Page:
KFS Patient Joined Group Looking For Support But In The End Found Love

February 14, 2015

My name is Barry and I know that it is truly a miracle that I found Gera.

See, we have something in common that most couples don’t. It’s not a shared love of certain music or the same Starbucks order, but the fact that we both were born with Klippel-Feil Syndrome. KFS is characterized by the abnormal joining of two or more spinal bones in the neck, which is present from birth. It is part of the larger mystery of rare disease, but it’s because of the shared stories of patients from all over the world that we would be destined to meet.

Our path on the Klippel-Feil Syndrome journey is almost identical, although Gera had a rougher time of it.  From birth, something was obviously wrong, and so we were both diagnosed within hours. Gera and I were in and out of the hospital for most of our childhood, and we were warned against activities that could cause further damage to our rare congenital birth defects. This fact may have saved us a lot of pain, though from what the statistics demonstrate, that could be coming in the future for us. The similarities don’t end when it comes to our social lives. We are both never married, no children, living single.

It was a Facebook group developed by advocate Sharon Rose, that changed all that.

I had never talked to or met anyone with my affliction before! I had heard of other people who have Klippel-Feil Syndrome (KFS). My sister, who is a nurse, met one boy in a hospital. One day a  doctor, waiting on food in a McDonalds correctly identified my rare defect, but that was it. All of my childhood doctors had also seen only one patient with KFS – me. I come from a family of five siblings, and I am the only one with KFS. You might say I felt pretty alone in the universe.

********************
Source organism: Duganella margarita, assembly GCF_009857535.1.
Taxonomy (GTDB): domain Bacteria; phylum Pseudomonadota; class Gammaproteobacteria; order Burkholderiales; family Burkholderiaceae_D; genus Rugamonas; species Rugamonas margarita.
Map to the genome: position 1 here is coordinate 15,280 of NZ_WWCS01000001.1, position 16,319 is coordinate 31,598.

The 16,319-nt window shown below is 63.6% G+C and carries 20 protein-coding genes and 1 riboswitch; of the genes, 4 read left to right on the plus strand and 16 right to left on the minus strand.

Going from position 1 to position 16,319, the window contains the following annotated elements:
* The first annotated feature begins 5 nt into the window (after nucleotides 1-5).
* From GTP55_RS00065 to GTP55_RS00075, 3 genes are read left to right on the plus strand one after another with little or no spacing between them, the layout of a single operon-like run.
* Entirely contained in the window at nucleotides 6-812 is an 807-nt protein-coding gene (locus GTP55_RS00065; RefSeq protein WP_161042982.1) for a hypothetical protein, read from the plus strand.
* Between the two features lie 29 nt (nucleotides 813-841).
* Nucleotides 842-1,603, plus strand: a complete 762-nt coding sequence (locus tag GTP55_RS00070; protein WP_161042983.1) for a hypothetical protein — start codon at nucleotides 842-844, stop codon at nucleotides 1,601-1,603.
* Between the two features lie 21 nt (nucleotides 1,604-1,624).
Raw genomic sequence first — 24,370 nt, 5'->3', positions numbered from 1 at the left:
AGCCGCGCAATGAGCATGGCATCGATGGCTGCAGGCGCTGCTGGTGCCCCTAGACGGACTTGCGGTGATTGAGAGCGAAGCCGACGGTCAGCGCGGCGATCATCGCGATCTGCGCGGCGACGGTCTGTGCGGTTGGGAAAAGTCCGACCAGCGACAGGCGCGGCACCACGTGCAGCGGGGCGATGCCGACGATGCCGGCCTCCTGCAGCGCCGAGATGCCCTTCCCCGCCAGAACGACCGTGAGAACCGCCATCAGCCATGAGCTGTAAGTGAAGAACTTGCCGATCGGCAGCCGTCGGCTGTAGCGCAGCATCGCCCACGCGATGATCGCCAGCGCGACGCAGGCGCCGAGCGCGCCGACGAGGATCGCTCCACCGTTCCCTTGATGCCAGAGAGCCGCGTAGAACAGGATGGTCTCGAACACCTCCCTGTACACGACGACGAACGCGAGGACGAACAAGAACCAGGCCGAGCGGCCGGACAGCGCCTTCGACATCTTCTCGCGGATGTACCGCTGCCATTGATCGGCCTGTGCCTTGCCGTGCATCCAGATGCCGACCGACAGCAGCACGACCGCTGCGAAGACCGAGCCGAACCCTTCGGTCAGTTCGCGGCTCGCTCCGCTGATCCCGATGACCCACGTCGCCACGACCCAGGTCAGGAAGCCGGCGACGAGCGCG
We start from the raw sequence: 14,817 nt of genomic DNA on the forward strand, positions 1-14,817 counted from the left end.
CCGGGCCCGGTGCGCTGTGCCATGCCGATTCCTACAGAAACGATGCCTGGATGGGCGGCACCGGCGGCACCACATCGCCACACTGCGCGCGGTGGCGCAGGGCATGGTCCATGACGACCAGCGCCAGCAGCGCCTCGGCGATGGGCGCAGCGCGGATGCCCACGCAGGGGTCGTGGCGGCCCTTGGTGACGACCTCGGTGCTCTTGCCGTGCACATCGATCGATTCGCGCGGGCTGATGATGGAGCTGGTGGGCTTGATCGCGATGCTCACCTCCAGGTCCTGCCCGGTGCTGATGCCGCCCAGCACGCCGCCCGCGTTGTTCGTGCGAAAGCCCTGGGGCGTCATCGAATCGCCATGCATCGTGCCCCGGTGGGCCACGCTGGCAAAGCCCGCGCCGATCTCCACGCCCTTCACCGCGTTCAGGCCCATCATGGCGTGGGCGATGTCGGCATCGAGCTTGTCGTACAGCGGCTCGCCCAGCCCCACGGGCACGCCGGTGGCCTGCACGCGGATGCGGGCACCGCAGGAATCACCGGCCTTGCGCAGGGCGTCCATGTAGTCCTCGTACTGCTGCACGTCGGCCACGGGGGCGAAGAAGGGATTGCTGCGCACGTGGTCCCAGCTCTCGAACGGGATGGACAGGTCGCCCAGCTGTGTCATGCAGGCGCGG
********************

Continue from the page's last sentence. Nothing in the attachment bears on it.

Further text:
As Facebook started making the news and as users started topping a billion, I enjoyed looking up old friends from high school/ Then one day, I typed Klippel-Feil Syndrome into the search bar, and discovered Sharon’s page. Soon I sent in a request to join the adult group, and Sharon friended me within a few hours. I devoured the newsfeed; it was amazing to see people like me! Though many weren’t exactly like me. KFS is not as obvious for some physically, as it was for me. For some with KFS, it’s more of a hidden disease, inflicting chronic pain, and affecting organs

A month or so later, I found posts in the adult group from someone new; Gera! She was asking the group about dating. Her posts about loneliness and dealing with shallowness resonated with me. I sent an e-mail but her privacy settings wouldn’t allow it to her main box, so I sent it to “other messages”.  Days passed by and I realized it was probably a box that didn’t get checked often. Days turned into weeks, which turned into months, then one day when I’d all but forgotten sending an e-mail, her reply came. It seems she had been busy traveling to France. She’s quite the traveler!

Gera and I were intrigued by our similarities, and she decided to meet me face to face. She flew down from Alberta, Canada to my home in North Carolina USA and the rest, as they say, is history. Long distance relationships are hard to manage, but I’m convinced we will make it. We see each other every day on Skype and FB, and my turn to visit Canada is in the works.  For Christmas this year, Gera gave me this framed skeleton key, the symbol of hope for KFS, with two hearts attached.  We enjoy each other’s sense of humor every day.

None of this would have been possible without the Sharon’s advocacy and the Klippel-Feil Freedom Facebook page.  Please get involved for Rare Disease Day which is on February 28th  and Happy Valentine ’s Day!


Feel free to share our story with the hashtag #KFSweethearts and join the Facebook group that started it all right here!


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